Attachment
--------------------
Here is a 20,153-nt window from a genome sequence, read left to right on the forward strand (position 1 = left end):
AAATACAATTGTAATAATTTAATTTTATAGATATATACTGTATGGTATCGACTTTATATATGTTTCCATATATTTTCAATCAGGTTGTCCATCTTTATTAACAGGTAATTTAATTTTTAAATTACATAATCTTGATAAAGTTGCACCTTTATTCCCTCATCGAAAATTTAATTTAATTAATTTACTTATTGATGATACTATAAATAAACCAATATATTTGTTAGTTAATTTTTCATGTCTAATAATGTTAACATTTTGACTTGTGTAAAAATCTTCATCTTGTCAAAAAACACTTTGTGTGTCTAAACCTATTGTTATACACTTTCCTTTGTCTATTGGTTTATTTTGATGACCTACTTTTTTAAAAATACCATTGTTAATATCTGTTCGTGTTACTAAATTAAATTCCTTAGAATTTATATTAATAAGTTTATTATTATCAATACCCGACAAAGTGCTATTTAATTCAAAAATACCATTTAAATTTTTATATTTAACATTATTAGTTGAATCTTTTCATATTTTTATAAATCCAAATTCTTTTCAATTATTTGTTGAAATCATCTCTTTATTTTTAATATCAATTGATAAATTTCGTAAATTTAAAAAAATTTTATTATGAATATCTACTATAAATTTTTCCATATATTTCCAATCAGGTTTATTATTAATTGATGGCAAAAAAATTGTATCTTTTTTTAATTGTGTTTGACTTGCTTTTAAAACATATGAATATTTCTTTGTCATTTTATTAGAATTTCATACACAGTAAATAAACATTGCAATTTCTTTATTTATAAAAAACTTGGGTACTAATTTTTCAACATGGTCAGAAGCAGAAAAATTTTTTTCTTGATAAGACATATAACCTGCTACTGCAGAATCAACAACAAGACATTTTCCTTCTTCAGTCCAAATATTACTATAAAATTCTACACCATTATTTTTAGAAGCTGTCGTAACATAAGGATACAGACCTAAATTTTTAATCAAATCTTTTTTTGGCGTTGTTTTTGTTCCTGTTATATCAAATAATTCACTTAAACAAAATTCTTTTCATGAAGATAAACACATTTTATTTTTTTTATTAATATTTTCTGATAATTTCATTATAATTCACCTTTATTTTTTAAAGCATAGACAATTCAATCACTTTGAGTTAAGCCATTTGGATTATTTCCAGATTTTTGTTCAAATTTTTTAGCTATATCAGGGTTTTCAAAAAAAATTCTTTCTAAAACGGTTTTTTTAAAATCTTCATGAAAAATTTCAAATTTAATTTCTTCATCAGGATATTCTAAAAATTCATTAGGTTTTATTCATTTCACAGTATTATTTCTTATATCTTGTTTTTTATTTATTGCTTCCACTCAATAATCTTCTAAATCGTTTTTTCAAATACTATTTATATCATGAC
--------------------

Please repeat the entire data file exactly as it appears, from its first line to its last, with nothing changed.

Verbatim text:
Here is a 20,153-nt window from a genome sequence, read left to right on the forward strand (position 1 = left end):
AAATACAATTGTAATAATTTAATTTTATAGATATATACTGTATGGTATCGACTTTATATATGTTTCCATATATTTTCAATCAGGTTGTCCATCTTTATTAACAGGTAATTTAATTTTTAAATTACATAATCTTGATAAAGTTGCACCTTTATTCCCTCATCGAAAATTTAATTTAATTAATTTACTTATTGATGATACTATAAATAAACCAATATATTTGTTAGTTAATTTTTCATGTCTAATAATGTTAACATTTTGACTTGTGTAAAAATCTTCATCTTGTCAAAAAACACTTTGTGTGTCTAAACCTATTGTTATACACTTTCCTTTGTCTATTGGTTTATTTTGATGACCTACTTTTTTAAAAATACCATTGTTAATATCTGTTCGTGTTACTAAATTAAATTCCTTAGAATTTATATTAATAAGTTTATTATTATCAATACCCGACAAAGTGCTATTTAATTCAAAAATACCATTTAAATTTTTATATTTAACATTATTAGTTGAATCTTTTCATATTTTTATAAATCCAAATTCTTTTCAATTATTTGTTGAAATCATCTCTTTATTTTTAATATCAATTGATAAATTTCGTAAATTTAAAAAAATTTTATTATGAATATCTACTATAAATTTTTCCATATATTTCCAATCAGGTTTATTATTAATTGATGGCAAAAAAATTGTATCTTTTTTTAATTGTGTTTGACTTGCTTTTAAAACATATGAATATTTCTTTGTCATTTTATTAGAATTTCATACACAGTAAATAAACATTGCAATTTCTTTATTTATAAAAAACTTGGGTACTAATTTTTCAACATGGTCAGAAGCAGAAAAATTTTTTTCTTGATAAGACATATAACCTGCTACTGCAGAATCAACAACAAGACATTTTCCTTCTTCAGTCCAAATATTACTATAAAATTCTACACCATTATTTTTAGAAGCTGTCGTAACATAAGGATACAGACCTAAATTTTTAATCAAATCTTTTTTTGGCGTTGTTTTTGTTCCTGTTATATCAAATAATTCACTTAAACAAAATTCTTTTCATGAAGATAAACACATTTTATTTTTTTTATTAATATTTTCTGATAATTTCATTATAATTCACCTTTATTTTTTAAAGCATAGACAATTCAATCACTTTGAGTTAAGCCATTTGGATTATTTCCAGATTTTTGTTCAAATTTTTTAGCTATATCAGGGTTTTCAAAAAAAATTCTTTCTAAAACGGTTTTTTTAAAATCTTCATGAAAAATTTCAAATTTAATTTCTTCATCAGGATATTCTAAAAATTCATTAGGTTTTATTCATTTCACAGTATTATTTCTTATATCTTGTTTTTTATTTATTGCTTCCACTCAATAATCTTCTAAATCGTTTTTTCAAATACTATTTATATCATGAC